Re: [Txauth] Interaction capabilities vs modes (was: XYZ-08 vs XAuth-08)

Dick Hardt <dick.hardt@gmail.com> Fri, 10 July 2020 20:03 UTC

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From: Dick Hardt <dick.hardt@gmail.com>
Date: Fri, 10 Jul 2020 13:02:41 -0700
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To: Justin Richer <jricher@mit.edu>
Cc: txauth@ietf.org, Daniel Fett <fett@danielfett.de>
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Subject: Re: [Txauth] Interaction capabilities vs modes (was: XYZ-08 vs XAuth-08)
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Hey Justin,

Bringing this discussion back up to the top of your stack.

In my implementation, the AS has a policy that 'write' access is only
available if the mode is 'redirect'. It was easy to not provide an mode
request, and it was clear to the Client that a 'redirect' mode is all that
is required.

Additionally, my implementation had different pre-fix paths for inbound
'redirect' and 'indirect' flows, so I could use the router to invoke
different functions depending on the use case. This is possible as the
'redirect' and 'indirect' responses from the AS each have their own URIs.

In your Medium article on interactions[1] you talk about the app to app
communication. Currently, the major two platforms are using https as a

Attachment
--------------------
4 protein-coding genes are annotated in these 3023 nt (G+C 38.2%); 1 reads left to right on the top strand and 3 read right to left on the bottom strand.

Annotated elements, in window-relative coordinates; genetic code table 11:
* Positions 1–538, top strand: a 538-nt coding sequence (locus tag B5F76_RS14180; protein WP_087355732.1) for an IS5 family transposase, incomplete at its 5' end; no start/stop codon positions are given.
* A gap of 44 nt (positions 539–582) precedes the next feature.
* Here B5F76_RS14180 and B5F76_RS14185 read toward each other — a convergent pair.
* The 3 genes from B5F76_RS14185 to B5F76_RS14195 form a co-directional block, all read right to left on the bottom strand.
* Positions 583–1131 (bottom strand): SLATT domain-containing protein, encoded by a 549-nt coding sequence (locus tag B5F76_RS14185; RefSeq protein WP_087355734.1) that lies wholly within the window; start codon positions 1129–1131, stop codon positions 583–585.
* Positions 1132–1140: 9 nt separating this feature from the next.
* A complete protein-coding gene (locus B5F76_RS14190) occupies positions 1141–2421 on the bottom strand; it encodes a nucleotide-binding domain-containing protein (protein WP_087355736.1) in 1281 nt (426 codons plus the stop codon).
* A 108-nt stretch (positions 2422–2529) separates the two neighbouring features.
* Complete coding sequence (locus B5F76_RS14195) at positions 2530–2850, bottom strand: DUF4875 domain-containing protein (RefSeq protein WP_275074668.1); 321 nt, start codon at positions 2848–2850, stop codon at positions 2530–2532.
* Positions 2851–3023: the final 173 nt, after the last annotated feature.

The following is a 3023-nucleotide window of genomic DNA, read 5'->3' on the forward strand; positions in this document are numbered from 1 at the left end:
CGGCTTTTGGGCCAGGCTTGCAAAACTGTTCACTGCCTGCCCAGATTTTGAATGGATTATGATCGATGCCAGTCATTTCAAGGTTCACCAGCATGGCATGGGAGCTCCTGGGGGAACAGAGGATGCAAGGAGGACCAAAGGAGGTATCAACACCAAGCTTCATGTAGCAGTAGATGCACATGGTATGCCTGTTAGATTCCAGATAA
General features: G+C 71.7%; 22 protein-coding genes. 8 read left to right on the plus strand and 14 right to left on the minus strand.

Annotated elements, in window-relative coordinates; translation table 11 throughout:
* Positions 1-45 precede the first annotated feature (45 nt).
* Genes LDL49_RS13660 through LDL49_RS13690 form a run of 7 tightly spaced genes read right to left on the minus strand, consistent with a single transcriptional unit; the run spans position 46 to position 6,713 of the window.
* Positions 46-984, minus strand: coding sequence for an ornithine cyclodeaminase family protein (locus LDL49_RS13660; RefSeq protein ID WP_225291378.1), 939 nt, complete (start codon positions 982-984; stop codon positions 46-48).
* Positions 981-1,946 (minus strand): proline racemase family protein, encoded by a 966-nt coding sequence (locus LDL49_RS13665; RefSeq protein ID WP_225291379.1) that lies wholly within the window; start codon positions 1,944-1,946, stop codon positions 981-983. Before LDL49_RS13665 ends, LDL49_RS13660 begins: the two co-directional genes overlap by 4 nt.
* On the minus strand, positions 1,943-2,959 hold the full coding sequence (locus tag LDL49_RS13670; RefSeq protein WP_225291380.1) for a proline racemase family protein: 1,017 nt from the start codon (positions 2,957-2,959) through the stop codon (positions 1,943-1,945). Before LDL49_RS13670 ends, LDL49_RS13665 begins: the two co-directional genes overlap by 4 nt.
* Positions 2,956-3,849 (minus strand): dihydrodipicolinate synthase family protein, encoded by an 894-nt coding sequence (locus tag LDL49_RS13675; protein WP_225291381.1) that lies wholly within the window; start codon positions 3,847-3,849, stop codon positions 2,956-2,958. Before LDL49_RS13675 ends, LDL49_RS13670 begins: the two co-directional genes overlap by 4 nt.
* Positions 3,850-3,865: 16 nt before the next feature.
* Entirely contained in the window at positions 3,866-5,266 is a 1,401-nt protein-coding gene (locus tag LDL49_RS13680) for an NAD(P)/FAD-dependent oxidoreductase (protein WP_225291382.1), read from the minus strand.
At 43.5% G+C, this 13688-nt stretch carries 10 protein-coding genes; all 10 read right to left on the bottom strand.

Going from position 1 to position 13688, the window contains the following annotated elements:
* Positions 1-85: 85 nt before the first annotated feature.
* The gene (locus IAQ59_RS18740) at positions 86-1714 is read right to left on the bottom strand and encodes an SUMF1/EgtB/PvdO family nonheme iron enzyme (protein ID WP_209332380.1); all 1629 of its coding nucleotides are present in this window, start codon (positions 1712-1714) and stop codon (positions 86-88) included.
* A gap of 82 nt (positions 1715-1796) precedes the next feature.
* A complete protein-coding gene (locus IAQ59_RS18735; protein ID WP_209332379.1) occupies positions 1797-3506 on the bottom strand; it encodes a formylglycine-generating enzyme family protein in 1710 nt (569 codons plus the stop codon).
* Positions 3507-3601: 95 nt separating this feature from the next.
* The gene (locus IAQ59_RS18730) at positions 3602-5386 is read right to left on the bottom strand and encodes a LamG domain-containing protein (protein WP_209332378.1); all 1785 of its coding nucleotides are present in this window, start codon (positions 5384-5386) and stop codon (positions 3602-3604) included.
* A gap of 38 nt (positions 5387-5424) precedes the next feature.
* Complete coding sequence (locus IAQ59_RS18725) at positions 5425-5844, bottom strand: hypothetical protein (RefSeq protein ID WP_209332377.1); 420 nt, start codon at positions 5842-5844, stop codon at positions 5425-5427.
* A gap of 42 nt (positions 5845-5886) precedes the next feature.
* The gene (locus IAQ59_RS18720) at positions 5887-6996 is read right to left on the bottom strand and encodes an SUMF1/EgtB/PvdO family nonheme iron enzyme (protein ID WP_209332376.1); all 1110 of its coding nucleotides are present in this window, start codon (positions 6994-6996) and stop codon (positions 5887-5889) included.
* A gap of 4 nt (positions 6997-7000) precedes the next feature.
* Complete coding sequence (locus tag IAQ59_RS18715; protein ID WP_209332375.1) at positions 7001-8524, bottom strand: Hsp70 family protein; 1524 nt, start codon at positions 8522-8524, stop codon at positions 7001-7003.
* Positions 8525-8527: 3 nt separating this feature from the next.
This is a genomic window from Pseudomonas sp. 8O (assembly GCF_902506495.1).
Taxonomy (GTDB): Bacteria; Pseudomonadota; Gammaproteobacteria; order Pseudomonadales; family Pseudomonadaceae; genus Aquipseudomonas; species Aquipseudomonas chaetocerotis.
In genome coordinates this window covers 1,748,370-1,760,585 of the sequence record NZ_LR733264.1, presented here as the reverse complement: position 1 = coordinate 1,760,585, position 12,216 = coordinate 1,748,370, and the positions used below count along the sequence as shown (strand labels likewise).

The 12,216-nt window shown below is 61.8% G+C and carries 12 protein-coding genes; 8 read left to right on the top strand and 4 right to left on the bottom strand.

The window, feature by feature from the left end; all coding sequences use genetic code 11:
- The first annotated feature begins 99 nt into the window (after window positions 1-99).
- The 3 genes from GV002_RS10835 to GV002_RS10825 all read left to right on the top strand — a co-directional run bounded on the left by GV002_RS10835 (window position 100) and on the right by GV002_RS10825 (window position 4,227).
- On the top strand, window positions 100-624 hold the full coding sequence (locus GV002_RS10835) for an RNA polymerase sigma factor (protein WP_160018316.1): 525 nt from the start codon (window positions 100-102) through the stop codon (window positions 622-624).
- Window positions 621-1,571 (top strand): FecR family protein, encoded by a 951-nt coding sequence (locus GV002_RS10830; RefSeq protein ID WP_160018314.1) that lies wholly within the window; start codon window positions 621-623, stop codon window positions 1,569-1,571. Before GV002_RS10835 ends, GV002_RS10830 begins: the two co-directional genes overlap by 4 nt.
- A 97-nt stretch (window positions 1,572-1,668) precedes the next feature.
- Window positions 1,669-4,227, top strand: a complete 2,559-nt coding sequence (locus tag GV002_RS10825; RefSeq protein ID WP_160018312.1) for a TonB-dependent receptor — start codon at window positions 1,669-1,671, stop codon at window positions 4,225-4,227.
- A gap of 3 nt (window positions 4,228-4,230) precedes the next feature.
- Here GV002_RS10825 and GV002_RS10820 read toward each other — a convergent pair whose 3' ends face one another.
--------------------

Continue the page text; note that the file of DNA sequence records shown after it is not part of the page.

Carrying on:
means for the calling app to clearly identify the recipient app, and for
the platform to bind app identity to a URI. I don't see how GNAP is
going to change mobile platform behavior.

If your model is that the client is not invoking the AS app, but the AS is
invoking its own app, then there is no need for the client to know about
the interaction, although the client does need to confidently communicate
which user it is interacting with so that the AS knows which app install to
interact with. But the AS is all first party in this case, and the
interaction between the two does not need to be specified for interop.

As for the AS sending a push notification to a Client, that looks very
tricky to do. I don't know of any support for an app to specify which other
apps can send it a push. All push notifications I know of are 1st party.
3rd party pushes would require an agreement between parties, otherwise any
app could send a push to any other app.



[1] https://medium.com/@justinsecurity/xyz-interaction-a84091d2a8c8





On Tue, Jun 16, 2020 at 10:03 AM Dick Hardt <dick.hardt@gmail.com> wrote:

> Forking this thread to a new subject ...
>
> + Daniel for the security concern on preventing a session fixation attack.
>
> On Mon, Jun 15, 2020 at 5:19 PM Dick Hardt <dick.hardt@gmail.com> wrote:
>
>>
>> On Wed, Jun 10, 2020 at 7:54 AM Justin Richer <jricher@mit.edu> wrote:
>>
>>> On Jun 9, 2020, at 4:11 PM, Dick Hardt <dick.hardt@gmail.com> wrote:
>>>
>>>
>>> On Tue, Jun 9, 2020 at 9:10 AM Justin Richer <jricher@mit.edu> wrote:
>>>
>>>>
>>>>
>>>> On Jun 8, 2020, at 5:33 PM, Dick Hardt <dick.hardt@gmail.com> wrote:
>>>>
>>>> <snip>
>
>> In XAuth, if the server wants to protect itself from a session fixation
>>>> attack in a given request, and it wants to support both "redirect" and
>>>> "user_code" modes,
>>>> the server will return only those two modes and not "indirect". The
>>>>
>>>> In XAuth, if the server wants to protect itself from a session fixation
>>>> attack in a given request, and it wants to support both "redirect" and
>>>> "user_code" modes,